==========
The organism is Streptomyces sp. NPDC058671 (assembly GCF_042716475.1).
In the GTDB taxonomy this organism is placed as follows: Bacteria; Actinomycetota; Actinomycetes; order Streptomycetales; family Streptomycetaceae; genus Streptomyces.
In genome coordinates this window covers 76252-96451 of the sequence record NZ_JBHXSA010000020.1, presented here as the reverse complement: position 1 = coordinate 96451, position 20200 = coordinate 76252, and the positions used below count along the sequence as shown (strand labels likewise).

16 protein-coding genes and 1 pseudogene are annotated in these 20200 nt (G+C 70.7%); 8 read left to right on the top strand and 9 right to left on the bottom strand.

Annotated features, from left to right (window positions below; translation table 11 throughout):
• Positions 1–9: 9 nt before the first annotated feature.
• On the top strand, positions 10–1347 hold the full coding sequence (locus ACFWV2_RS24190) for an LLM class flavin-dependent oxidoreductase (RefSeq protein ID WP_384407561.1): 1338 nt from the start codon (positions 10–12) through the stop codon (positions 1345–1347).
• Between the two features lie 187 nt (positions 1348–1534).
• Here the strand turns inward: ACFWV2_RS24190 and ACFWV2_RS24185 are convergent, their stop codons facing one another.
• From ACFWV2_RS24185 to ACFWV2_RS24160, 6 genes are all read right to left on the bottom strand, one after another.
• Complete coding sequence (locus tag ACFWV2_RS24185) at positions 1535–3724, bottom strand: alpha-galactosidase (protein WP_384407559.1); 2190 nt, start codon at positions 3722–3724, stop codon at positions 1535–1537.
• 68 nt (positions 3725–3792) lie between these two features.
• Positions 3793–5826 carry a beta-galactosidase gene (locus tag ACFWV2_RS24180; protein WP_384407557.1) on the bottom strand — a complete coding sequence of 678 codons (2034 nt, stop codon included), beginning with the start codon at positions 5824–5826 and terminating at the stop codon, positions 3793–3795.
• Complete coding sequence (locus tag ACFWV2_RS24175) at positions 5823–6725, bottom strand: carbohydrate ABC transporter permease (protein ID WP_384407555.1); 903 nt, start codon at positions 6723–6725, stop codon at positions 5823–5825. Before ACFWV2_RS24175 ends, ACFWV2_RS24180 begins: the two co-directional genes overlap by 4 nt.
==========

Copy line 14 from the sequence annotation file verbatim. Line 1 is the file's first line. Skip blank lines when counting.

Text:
• Complete coding sequence (locus tag ACFWV2_RS24175) at positions 5823–6725, bottom strand: carbohydrate ABC transporter permease (protein ID WP_384407555.1); 903 nt, start codon at positions 6723–6725, stop codon at positions 5823–5825. Before ACFWV2_RS24175 ends, ACFWV2_RS24180 begins: the two co-directional genes overlap by 4 nt.